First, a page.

This is the last of the different styles of outlet strips: winged like the Diamond, but with the more pronounced ribs seen in the first three. All five power bars in the second round have this type of strip for live and neutral, apart from variations in hole and notch sizes between outlet slots. The ground strip is nearly indistinguishable from the first four bars, so I omitted it here. The power strips are 0.5mm thick by 4.3mm wide after subtracting holes, while the ground strip is 0.4mm by 3mm.
Putting It Back Together
Since the Kensington's welds broke cleanly with almost no cosmetic damage, this unit could be put back together good-as-new with nothing more than another trip through the ultrasound welder. With such a clean break, solvent welding could also be an option.
Our Sixth Contestant: Belkin's 106000
Another example of minimalist design, Belkin's specimen offers little in terms of distinguishing features on the front, aside from the slick and wide surface. It does, however, feature a non-illuminated breaker switch next to its 80cm (2.5') cable entry point.
On the back, we get the dry location, 10m/30', no piggy-backing on other power taps and no water-related application warnings. Only the English version gets the full set of warnings. The French text only has the dry and aquarium parts, while the Spanish version only has the aqua.
This bar promises 555 joules of surge protection, along with a $15,000 lifetime equipment protection warranty. The packaging back-side further details surge suppression ratings as being split 195J line-ground and 360J line-neutral, while the bar's molded specs mention 400V surge protection voltage.
Without a power bar in it, this packaging looks an awful lot like an underwear or sock wrapper.
Oozing At The Seams
When I first looked at the back of this bar, I saw two screws on one side and thought the opposite end would simply be held together by hooks. After removing both screws, I could not open the unit at all. Twisting it in every direction, I got the same silent treatment as the Kensington.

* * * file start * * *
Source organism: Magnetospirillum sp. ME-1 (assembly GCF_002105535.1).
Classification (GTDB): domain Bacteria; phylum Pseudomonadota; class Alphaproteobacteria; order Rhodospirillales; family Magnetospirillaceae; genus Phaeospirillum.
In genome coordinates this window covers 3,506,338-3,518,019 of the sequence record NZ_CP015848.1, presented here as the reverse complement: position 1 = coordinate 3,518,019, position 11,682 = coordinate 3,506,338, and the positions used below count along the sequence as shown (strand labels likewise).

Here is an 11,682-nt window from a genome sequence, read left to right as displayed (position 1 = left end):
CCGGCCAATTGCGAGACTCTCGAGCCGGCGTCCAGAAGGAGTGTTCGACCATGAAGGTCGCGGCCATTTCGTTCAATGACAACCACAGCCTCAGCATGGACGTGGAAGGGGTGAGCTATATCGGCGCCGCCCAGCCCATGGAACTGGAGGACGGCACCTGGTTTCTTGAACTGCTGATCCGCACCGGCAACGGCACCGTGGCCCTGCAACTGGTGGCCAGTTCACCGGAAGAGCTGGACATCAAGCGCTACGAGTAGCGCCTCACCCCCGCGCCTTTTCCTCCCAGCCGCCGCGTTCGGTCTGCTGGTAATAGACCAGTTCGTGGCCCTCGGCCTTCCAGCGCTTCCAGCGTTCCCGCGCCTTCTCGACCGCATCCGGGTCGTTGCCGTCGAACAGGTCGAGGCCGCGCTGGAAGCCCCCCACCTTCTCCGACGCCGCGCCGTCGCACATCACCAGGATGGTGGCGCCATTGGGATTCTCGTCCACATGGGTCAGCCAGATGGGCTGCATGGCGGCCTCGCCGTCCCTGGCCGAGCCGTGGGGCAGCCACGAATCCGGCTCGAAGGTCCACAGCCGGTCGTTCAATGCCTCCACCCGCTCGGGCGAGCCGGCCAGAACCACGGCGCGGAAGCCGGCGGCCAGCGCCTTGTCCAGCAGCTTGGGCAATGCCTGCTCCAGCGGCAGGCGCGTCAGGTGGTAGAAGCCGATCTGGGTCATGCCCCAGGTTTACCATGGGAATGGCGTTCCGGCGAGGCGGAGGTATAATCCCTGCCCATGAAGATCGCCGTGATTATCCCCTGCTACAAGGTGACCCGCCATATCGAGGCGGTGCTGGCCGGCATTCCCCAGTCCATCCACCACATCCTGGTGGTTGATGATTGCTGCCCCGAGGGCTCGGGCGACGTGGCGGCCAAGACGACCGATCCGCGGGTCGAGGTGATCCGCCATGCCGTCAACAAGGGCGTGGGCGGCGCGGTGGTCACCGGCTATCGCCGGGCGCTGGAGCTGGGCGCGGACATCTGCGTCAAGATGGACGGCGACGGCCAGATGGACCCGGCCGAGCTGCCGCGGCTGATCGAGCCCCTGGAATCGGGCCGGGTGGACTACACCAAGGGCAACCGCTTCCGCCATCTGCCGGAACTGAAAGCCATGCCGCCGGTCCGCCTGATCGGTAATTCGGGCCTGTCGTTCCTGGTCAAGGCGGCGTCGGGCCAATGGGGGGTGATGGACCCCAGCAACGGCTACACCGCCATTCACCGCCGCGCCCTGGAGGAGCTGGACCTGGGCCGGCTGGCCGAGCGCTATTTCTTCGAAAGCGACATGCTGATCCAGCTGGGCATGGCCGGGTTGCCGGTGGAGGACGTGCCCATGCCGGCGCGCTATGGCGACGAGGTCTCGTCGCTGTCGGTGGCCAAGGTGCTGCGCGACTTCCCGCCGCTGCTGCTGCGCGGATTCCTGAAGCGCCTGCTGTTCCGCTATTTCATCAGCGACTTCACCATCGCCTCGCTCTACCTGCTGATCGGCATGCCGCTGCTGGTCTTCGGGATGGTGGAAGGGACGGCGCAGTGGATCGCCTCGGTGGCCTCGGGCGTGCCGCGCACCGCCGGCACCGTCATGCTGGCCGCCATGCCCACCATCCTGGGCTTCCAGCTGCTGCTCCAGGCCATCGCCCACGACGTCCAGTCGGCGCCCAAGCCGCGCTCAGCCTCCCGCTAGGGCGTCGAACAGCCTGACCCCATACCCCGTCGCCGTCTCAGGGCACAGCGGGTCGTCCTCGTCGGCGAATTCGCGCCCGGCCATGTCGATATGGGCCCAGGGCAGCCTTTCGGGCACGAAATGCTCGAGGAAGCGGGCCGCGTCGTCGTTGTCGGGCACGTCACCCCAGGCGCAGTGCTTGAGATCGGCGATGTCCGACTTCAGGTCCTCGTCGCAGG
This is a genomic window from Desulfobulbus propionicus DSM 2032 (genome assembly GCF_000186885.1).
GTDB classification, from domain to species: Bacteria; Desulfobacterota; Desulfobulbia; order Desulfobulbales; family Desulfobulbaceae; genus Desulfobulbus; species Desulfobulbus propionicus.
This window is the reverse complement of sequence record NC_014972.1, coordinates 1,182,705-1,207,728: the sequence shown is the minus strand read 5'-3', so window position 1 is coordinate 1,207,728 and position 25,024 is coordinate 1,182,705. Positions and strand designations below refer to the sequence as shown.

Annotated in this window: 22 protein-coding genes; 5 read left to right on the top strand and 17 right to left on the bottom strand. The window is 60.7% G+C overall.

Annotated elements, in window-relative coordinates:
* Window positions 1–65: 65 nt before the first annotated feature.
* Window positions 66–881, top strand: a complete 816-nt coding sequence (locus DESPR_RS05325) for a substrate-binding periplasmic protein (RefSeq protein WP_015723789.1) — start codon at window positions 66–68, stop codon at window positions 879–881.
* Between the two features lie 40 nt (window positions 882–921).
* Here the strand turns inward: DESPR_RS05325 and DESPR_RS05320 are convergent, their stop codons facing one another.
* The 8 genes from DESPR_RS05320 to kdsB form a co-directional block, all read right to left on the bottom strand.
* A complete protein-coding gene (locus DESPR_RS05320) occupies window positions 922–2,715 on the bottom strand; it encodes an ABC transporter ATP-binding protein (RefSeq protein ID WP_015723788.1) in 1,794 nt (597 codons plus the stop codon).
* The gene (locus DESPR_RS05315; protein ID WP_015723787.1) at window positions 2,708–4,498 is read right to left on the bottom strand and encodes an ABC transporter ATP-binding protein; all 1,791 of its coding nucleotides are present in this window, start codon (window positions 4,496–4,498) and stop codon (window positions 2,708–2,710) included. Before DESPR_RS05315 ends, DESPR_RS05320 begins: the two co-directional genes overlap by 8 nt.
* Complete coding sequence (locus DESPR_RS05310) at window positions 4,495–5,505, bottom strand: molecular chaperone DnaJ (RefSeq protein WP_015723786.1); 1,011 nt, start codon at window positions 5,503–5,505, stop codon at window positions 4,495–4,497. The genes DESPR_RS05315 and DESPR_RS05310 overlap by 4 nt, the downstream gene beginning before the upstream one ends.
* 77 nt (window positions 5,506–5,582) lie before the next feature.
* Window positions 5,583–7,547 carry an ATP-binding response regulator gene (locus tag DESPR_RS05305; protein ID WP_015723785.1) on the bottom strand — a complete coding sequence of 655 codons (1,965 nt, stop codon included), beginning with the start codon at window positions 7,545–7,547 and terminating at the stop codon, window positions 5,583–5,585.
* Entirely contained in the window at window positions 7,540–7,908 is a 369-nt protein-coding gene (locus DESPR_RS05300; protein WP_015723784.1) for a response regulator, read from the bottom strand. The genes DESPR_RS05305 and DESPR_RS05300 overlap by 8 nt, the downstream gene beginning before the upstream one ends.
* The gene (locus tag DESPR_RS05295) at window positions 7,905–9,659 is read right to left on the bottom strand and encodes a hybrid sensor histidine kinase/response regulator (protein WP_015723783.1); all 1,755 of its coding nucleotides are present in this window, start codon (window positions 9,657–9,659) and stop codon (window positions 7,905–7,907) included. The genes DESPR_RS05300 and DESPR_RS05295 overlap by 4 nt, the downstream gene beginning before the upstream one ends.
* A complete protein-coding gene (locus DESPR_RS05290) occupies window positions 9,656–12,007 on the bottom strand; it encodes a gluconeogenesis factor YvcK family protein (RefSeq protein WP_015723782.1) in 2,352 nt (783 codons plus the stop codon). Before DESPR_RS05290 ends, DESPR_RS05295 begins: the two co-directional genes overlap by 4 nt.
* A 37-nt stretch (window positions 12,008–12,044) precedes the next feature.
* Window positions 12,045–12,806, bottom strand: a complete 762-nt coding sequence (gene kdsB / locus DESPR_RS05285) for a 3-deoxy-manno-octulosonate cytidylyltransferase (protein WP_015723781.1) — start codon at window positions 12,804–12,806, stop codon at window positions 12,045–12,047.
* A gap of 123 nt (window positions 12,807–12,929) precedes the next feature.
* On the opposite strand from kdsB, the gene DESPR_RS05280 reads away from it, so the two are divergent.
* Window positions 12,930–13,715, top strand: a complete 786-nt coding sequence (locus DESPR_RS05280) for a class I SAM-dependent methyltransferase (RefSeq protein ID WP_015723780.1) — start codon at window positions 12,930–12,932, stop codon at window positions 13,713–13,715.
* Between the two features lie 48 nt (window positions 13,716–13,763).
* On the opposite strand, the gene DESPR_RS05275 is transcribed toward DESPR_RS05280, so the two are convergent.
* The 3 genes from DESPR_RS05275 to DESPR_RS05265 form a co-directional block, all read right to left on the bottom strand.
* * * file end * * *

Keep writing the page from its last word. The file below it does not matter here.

Do you see the seam right next to the breaker switch? It looks like it's mushrooming out from solvent or ultrasound welding, and there is more (albeit subtle) evidence of welding all around the outer seam. Those screws were apparently only intended to keep the unit together between assembly lines and the welding stations.
The Belkin wouldn't come apart as nicely as Kensington's bar, so I had to get a little more creatively forceful. Poking a flat screwdriver through the side and twisting it only succeeded at ripping the soft bottom plastic around wherever I was prying. Once I had enough holes to see what was keeping the unit together, I knocked out the internal studs and finally got in.
Inside The Belkin
The housing got mangled a fair bit, especially around the boxed mounting hole area near the left end. This weld was strong enough that the plastic itself failed on my last push to pry the housing open.
You know the drill about the contact strips. We observe practically the same setup as usual, with the live and neutral strips being the “winged” type again. This bar has a more promising PCB, though. It doesn't look like a bare MOV and thermal shutoff job for a change.
Belkin's Circuit Board
The nearly flat faces on those leads and wires look like excess length was sawed or ground off instead of snipped with cutters. Soldering on the neutral wire has a small void on one side, but is otherwise quite good. As I was expecting from better-quality units, the PCB uses slots to eliminate most potential creepage issues.
Belkin's Little White Riding Hoods
Aside from the thermal fuses hugging the MOVs under those two large flame-resistant hoodies, this unit also has a third fuse thermally coupled to a resistor in the bottom-left. At a glance, the circuit appears to be designed such that if the neutral-ground surge protection fails, the resistor will heat up and blow the main fuse, shutting off power to the bar.
Belkin's Mystery Part
The only search hit I could find about that unbranded square MOV is a Word document by Dianyuan. While I cannot read the text, sorting out the numbers tells me it is similar to a 20D201K. However, they do not appear to specify surge current at 330-340V as 200V MOVs usually do; only voltages at 3kA and 5kA, which are listed as “<1000V” and “<1150V” respectively.
The live-ground MOV is a more common CNR 18D201K, rated for 75A at 330V and 79 joules. As you may have guessed, the yellow device on the right is a 100nF X-cap for basic EMI filtering.